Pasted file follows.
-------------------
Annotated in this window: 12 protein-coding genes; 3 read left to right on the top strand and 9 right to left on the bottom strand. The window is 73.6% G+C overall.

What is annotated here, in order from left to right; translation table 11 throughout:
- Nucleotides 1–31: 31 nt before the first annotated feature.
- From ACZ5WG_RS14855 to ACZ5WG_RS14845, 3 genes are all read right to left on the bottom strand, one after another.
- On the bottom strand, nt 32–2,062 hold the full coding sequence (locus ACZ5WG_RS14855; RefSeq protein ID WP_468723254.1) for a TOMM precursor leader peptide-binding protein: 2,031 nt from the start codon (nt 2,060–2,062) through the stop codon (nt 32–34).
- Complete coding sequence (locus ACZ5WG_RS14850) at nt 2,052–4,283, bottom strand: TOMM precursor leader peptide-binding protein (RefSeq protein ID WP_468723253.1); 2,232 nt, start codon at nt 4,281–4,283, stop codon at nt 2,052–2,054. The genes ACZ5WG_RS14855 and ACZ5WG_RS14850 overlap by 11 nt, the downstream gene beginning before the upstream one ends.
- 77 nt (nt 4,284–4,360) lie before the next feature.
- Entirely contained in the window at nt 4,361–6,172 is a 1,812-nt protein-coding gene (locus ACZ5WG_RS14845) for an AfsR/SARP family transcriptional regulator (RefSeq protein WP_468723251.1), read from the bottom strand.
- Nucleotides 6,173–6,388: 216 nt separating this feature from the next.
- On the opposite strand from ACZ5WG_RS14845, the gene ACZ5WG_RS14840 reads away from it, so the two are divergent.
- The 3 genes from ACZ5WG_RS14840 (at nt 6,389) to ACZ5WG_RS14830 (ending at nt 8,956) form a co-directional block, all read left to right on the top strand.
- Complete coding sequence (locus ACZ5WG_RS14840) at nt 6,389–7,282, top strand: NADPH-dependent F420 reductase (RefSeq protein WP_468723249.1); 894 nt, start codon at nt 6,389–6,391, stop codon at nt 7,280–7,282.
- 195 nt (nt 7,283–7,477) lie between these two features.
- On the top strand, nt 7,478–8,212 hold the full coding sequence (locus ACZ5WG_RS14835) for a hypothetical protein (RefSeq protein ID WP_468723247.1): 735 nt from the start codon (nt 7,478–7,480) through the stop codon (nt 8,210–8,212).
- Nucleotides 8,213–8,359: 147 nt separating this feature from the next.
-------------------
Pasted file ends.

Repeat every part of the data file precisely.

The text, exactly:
Annotated in this window: 12 protein-coding genes; 3 read left to right on the top strand and 9 right to left on the bottom strand. The window is 73.6% G+C overall.

What is annotated here, in order from left to right; translation table 11 throughout:
- Nucleotides 1–31: 31 nt before the first annotated feature.
- From ACZ5WG_RS14855 to ACZ5WG_RS14845, 3 genes are all read right to left on the bottom strand, one after another.
- On the bottom strand, nt 32–2,062 hold the full coding sequence (locus ACZ5WG_RS14855; RefSeq protein ID WP_468723254.1) for a TOMM precursor leader peptide-binding protein: 2,031 nt from the start codon (nt 2,060–2,062) through the stop codon (nt 32–34).
- Complete coding sequence (locus ACZ5WG_RS14850) at nt 2,052–4,283, bottom strand: TOMM precursor leader peptide-binding protein (RefSeq protein ID WP_468723253.1); 2,232 nt, start codon at nt 4,281–4,283, stop codon at nt 2,052–2,054. The genes ACZ5WG_RS14855 and ACZ5WG_RS14850 overlap by 11 nt, the downstream gene beginning before the upstream one ends.
- 77 nt (nt 4,284–4,360) lie before the next feature.
- Entirely contained in the window at nt 4,361–6,172 is a 1,812-nt protein-coding gene (locus ACZ5WG_RS14845) for an AfsR/SARP family transcriptional regulator (RefSeq protein WP_468723251.1), read from the bottom strand.
- Nucleotides 6,173–6,388: 216 nt separating this feature from the next.
- On the opposite strand from ACZ5WG_RS14845, the gene ACZ5WG_RS14840 reads away from it, so the two are divergent.
- The 3 genes from ACZ5WG_RS14840 (at nt 6,389) to ACZ5WG_RS14830 (ending at nt 8,956) form a co-directional block, all read left to right on the top strand.
- Complete coding sequence (locus ACZ5WG_RS14840) at nt 6,389–7,282, top strand: NADPH-dependent F420 reductase (RefSeq protein WP_468723249.1); 894 nt, start codon at nt 6,389–6,391, stop codon at nt 7,280–7,282.
- 195 nt (nt 7,283–7,477) lie between these two features.
- On the top strand, nt 7,478–8,212 hold the full coding sequence (locus ACZ5WG_RS14835) for a hypothetical protein (RefSeq protein ID WP_468723247.1): 735 nt from the start codon (nt 7,478–7,480) through the stop codon (nt 8,210–8,212).
- Nucleotides 8,213–8,359: 147 nt separating this feature from the next.